It should be called a Athlon II 650, without a doubt. This renaming brings shame to AMD.

No doubt we will see the likes of HP and Acer peddling this Phalse Phenom to the gullible masses.
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# Marketing at it's finestComputer Ed 2011-01-04 07:52
That in the end was the reason for it. My sources at AMD hinted that the name change was asked for by the partners. However as I understand it the 800 series will be the replacement as it where for the Athlon II line.

On a different note I am curious how many people complained when the the i5 was moved from the quad core as it originally released to a dual? Did anyone cry foul then?
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# I agreeHank 2011-01-04 12:10
I mentioned in my review of the i5-2500K that I was glad for the newer transparency with the Sandy Bridge CPUs where all i5 chips are quad-core with no hyperthreading. It's disappointing that they don't have hyperthreading, but at least we know what to expect when buying an i5 this time.
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# What about the "real" Phenom II?Olle P 2011-01-14 06:37
I think the most intriguing result of this test is how little extra performance is gained by adding 6MB L3 cache and hiking up the clock speed from 3.2 to 3.6 GHz (the specs of the 975).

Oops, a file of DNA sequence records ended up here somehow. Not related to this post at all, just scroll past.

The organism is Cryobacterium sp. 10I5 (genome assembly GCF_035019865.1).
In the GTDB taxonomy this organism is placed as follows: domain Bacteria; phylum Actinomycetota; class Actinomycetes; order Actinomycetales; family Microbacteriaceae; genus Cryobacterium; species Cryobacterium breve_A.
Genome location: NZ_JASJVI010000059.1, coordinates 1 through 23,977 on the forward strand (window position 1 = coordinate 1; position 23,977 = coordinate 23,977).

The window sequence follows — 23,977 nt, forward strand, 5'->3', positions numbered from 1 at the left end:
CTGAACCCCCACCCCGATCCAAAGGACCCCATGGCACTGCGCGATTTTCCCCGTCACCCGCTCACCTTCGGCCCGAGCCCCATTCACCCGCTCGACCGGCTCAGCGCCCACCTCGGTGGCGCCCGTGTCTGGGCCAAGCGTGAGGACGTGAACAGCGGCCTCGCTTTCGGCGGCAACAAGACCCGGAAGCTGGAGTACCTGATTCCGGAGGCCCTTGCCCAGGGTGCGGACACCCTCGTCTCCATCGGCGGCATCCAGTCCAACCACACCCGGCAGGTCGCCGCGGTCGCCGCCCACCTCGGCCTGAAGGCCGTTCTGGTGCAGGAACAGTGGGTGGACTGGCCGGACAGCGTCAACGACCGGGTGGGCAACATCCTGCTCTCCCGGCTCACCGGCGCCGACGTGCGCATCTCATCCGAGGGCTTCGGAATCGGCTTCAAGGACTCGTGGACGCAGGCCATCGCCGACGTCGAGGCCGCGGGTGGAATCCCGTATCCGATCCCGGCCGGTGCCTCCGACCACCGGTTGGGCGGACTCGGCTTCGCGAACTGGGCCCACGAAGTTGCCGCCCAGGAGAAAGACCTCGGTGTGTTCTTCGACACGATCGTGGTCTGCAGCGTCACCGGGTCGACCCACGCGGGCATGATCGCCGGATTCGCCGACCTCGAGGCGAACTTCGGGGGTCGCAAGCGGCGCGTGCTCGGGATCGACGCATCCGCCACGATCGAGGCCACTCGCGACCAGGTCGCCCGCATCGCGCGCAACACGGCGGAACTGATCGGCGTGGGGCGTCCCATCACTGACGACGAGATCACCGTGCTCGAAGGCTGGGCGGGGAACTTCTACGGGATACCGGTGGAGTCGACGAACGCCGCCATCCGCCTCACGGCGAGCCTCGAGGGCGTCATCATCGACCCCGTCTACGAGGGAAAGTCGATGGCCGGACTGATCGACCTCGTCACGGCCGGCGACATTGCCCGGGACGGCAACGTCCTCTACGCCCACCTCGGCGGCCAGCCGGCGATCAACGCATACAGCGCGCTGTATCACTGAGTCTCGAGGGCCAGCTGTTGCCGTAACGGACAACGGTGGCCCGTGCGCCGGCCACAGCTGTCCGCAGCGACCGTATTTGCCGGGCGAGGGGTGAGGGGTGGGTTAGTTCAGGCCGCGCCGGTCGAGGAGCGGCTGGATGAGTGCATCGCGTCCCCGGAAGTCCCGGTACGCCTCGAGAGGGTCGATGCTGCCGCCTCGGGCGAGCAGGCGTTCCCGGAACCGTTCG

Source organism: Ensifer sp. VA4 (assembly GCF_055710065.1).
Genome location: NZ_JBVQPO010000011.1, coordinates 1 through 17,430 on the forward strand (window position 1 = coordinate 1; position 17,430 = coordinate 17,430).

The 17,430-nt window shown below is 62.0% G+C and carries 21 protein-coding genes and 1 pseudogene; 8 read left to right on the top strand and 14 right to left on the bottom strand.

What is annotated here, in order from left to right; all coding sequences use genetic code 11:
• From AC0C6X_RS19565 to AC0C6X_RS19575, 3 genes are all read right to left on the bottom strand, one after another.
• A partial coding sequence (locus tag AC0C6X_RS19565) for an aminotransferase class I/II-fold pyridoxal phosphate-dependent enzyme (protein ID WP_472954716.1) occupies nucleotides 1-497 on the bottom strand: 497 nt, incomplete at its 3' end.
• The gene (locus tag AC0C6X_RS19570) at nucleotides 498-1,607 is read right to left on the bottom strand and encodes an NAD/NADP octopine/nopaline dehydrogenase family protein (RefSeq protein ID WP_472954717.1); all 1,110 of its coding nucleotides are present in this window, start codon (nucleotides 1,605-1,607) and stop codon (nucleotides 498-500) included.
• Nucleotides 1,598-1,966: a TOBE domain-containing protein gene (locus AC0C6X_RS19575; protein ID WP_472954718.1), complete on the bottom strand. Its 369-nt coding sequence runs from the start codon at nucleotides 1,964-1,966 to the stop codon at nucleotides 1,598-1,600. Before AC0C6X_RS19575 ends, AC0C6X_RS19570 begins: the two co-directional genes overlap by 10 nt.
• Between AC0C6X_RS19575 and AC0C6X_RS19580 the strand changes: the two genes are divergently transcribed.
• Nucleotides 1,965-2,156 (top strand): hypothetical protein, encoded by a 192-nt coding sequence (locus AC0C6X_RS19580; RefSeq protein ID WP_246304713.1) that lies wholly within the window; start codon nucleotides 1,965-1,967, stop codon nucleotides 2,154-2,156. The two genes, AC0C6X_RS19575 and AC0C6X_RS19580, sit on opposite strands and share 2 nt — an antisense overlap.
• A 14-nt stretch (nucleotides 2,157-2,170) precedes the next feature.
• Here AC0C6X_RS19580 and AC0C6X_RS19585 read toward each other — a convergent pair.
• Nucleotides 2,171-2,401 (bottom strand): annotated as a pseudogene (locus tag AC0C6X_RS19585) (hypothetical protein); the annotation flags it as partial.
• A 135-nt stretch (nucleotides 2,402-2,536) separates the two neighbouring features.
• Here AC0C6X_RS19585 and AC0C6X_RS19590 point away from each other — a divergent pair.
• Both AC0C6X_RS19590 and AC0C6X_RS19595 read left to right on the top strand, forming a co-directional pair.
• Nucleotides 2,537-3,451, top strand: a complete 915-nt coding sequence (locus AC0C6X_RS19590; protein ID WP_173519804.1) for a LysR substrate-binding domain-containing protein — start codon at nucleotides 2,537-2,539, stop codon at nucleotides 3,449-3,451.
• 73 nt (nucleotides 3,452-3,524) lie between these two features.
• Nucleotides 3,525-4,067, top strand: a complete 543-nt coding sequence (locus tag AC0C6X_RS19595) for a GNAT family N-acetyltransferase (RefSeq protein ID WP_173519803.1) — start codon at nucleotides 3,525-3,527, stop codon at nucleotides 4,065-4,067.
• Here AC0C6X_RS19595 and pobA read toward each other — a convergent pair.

The difference in actual results is mostly way below the 12.5% expected by the clock speed alone.

Seems like the only reason for spending the extra money on a "real" Phenom II X4 is to get a Black Edition with better overclocking.
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# replyNormal 2011-01-20 14:17
@Olle P

Do not forget the L3 cache is suited for memory intensive tasking.
So just a clockspeed application a faster Athlon will beat a lower clocked Phenom,but whenever memory (Cache) comes in play a slower Phenom will beat an even higher clocked Athlon handsdown.
That's why in certain games the smaller P2X2 560 will beat the Athlon 2X4 645 .
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# MrDavid Richmond 2011-05-20 10:24
I built a new pc around a 840 cpu.I was going to use a i3 clarkdale originally but when I went to buy the supplyer only had the new sandybridge as I was on a tight budget I took the amd route instead.A great choice fsst at most tasks and cheap.